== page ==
Thanksgiving and Texas football go together like turkey and gravy. The partnership was formed in 1966 when the Dallas Cowboys took advantage of the growing popularity of television to broadcast the first Thanksgiving Day game. Football and turkey-induced food comas have been growing in popularity ever since.
Finding time to be able to relax with family and/or watch football while cooking for a crowd, though, means starting that Thanksgiving dinner cooking schedule days — if not weeks — ahead of the Big Day. Enjoying the day itself is all about having a smart Thanksgiving cooking strategy.
To better understand Thanksgiving in Texas, we first turned to Google trends data to see how Texans are searching in preparation for the holiday feast. Next, StarTex Power circulated a survey asking you all to share your Thanksgiving cooking strategy. Over 1,200 of you responded! We also asked Texas food bloggers Coryanne Ettiene of Kitchen Living with Coryanne and Tina Butler of Mommy’s Kitchen about their individual Thanksgiving cooking strategy and — bonus points! — a couple of their favorite Thanksgiving recipes.
According to Google Trends, El Paso and Lubbock, Texas are the friendliest metros, based on how much interest there is in “Friendsgiving.”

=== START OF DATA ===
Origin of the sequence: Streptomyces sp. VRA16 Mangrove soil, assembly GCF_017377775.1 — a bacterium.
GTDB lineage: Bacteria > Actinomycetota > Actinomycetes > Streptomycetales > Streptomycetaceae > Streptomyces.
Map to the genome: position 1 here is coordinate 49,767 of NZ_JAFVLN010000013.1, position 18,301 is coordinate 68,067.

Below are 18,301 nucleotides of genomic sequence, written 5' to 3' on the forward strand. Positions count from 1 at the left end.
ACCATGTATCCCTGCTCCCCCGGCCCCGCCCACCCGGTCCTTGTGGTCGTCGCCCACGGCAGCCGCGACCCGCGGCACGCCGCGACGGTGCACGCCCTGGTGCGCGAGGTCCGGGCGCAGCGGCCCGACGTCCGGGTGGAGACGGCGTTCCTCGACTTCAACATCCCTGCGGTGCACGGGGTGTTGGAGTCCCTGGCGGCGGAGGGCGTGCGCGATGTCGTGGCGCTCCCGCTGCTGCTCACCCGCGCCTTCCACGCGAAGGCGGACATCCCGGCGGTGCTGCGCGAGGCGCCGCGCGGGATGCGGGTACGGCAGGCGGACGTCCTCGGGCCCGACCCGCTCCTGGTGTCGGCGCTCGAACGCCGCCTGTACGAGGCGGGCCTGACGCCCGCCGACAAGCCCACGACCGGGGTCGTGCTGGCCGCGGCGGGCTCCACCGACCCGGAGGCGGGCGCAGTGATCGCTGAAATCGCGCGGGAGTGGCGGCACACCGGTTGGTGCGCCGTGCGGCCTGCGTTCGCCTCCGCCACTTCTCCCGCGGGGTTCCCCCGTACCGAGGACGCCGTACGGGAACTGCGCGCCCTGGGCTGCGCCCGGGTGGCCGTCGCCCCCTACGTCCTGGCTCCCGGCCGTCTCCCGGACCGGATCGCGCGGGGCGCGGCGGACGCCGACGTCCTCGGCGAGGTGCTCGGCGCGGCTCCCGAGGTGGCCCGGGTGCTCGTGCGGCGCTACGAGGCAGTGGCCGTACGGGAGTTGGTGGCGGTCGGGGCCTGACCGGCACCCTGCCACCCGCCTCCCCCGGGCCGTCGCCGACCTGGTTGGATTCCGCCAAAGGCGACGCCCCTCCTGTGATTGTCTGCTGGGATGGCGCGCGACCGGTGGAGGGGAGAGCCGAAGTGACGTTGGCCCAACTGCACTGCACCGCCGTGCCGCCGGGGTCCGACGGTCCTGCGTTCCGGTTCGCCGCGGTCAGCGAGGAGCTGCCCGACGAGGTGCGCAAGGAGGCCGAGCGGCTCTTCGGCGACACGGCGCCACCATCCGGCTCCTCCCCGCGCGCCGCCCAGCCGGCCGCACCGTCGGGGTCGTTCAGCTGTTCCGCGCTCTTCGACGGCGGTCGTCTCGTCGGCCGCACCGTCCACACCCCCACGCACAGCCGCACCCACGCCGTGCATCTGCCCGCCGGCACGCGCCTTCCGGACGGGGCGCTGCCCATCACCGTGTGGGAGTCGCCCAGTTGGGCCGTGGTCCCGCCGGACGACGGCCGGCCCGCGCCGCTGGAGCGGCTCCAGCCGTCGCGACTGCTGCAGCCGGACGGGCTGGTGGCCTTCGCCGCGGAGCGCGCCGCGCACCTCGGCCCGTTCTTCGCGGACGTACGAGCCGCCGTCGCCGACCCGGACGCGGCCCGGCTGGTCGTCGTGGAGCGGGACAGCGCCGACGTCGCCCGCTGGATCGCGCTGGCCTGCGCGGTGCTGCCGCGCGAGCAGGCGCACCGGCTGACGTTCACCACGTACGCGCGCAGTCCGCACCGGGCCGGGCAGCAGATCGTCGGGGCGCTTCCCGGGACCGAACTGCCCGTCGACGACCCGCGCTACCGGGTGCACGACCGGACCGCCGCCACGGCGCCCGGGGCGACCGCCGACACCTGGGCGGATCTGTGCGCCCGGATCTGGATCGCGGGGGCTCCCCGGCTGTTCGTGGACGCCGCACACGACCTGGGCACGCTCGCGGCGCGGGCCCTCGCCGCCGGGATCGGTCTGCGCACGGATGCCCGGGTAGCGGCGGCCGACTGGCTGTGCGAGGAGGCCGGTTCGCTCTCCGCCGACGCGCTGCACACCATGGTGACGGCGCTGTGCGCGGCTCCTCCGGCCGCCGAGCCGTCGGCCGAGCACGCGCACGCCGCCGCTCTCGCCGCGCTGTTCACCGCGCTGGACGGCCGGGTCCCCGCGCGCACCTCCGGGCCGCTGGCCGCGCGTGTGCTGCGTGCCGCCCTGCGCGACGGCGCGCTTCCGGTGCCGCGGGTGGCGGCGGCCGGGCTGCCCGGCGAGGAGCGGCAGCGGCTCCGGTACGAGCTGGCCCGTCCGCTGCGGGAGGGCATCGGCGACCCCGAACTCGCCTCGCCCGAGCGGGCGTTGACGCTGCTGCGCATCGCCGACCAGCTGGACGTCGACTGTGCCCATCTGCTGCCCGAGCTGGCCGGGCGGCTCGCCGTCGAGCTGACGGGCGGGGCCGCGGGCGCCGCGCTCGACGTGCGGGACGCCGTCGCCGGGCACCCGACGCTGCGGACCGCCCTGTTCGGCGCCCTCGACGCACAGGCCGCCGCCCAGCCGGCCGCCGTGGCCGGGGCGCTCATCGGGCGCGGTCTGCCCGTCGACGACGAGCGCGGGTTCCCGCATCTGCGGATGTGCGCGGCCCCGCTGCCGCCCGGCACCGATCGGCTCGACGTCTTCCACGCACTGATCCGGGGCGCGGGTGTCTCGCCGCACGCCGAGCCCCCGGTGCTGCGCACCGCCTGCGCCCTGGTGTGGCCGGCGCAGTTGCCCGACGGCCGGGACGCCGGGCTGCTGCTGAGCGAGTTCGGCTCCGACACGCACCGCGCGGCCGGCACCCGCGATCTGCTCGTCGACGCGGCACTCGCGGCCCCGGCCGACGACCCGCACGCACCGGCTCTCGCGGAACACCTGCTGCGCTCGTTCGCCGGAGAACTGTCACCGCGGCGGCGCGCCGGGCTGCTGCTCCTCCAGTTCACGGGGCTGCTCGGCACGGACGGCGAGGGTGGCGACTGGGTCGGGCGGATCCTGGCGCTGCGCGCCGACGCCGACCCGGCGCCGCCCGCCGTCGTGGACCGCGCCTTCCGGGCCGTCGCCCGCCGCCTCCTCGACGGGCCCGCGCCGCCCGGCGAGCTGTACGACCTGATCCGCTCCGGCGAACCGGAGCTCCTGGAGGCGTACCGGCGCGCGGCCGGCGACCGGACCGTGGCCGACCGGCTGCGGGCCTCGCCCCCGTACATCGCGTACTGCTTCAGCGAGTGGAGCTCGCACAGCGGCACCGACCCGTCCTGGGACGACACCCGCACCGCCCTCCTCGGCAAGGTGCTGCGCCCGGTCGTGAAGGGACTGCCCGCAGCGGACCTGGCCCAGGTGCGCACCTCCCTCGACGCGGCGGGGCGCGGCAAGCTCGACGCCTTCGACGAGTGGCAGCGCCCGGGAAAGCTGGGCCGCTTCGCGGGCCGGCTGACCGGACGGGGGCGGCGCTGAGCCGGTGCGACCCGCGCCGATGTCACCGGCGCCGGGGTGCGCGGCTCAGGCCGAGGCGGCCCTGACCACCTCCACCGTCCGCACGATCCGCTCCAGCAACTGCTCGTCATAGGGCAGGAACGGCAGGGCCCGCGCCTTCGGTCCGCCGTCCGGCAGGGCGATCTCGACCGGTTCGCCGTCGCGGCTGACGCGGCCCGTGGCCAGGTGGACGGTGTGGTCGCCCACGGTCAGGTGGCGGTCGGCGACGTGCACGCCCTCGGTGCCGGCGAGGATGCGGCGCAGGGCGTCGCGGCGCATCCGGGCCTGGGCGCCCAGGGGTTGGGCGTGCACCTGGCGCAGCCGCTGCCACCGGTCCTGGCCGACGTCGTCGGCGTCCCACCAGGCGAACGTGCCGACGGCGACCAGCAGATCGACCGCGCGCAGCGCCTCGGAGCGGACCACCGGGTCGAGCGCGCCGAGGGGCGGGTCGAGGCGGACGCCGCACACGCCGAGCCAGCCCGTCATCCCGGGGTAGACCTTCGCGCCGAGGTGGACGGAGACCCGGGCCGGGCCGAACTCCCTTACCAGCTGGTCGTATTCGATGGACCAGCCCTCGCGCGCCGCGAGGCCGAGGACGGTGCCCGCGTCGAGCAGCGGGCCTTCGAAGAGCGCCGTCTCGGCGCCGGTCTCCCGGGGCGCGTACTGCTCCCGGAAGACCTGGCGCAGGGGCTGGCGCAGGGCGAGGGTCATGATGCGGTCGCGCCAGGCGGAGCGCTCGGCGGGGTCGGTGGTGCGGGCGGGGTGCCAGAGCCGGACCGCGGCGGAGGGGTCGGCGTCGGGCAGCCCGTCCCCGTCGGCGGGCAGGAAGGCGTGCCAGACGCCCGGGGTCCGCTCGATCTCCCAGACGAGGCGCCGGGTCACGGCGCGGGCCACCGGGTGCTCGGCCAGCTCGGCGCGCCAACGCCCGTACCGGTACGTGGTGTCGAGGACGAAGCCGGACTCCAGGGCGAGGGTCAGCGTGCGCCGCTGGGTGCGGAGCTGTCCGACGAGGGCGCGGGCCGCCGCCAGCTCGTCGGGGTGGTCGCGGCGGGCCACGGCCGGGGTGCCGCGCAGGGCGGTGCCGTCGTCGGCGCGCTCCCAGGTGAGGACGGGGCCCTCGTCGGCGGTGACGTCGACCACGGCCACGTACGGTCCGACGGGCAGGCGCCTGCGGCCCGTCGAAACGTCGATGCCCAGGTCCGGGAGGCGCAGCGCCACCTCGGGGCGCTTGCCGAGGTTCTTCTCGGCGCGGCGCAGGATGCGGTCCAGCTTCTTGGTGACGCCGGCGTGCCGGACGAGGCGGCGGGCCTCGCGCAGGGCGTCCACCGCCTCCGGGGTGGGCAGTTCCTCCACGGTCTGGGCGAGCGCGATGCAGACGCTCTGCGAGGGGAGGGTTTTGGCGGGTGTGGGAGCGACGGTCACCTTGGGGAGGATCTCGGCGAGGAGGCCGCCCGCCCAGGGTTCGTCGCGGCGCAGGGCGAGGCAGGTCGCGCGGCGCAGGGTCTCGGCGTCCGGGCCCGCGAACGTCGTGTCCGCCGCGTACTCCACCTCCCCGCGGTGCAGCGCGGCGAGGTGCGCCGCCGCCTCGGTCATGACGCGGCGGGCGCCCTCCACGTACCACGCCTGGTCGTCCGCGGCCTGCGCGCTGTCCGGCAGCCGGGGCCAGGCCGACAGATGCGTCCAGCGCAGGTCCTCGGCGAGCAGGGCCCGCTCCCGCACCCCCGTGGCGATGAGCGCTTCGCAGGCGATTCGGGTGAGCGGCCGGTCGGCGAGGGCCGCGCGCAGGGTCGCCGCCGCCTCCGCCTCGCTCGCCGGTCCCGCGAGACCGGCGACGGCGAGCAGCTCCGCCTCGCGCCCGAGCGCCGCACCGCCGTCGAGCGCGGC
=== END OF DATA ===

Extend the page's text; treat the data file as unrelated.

El Paso and Houston, Texas are the only areas in Texas where a Thanksgiving parade garners more interest than football. This makes sense, given that the 67th H-E-B Thanksgiving Day Parade in Houston is a huge event for the city and the 80th Annual FirstLight Federal Credit Union Sun Bowl Parade is happening in El Paso.
Pumpkin pie wins the hearts and stomachs of the majority of Texas, especially the big cities of Dallas-Fort Worth, Austin, San Antonio, Houston, and Corpus Christi.
However, we think it’s still too close to call Texas’ favorite Thanksgiving pie with pumpkin pie, apple pie, and pecan pie each increasing in interest over the last month and apple taking the lead for one day:
That big Thanksgiving day game takes years of prep for each team and its players, and our data shows that Texans are approaching the holiday with a similar commitment to planning and strategy.
In addition there were a few items that weren’t as popular, but we thought they would be fun to include as a sign of the diverse traditions Texans celebrate each Thanksgiving: chitterlings, Jell-O, goose, ambrosia, pizza, venison, biriyani, ratatouille, and PEPCID®!
While Americans around the country gear up for one day of mega-cooking, food bloggers Coryanne Ettiene and Tina Butler are busy in their kitchens all year long creating tasty recipes and sharing them with thousands of fans around the country. They took time out of their hectic days slicing and dicing to share their Thanksgiving dinner plays and a Thanksgiving recipe.
Location: Dallas, Texas
Occupation: Maker of mischief & merriment, strong drinks & good food at Kitchen Living with Coryanne. @AOLLifestyle Personality, @BHG Contributor, Box Nine Mag Editor, TV Host, & owner of @EttieneMarket.
Where to find Coryanne on social media: Facebook | Twitter | Pinterest | Instagram | YouTube
Number of people Coryanne typically cooks for: 5-10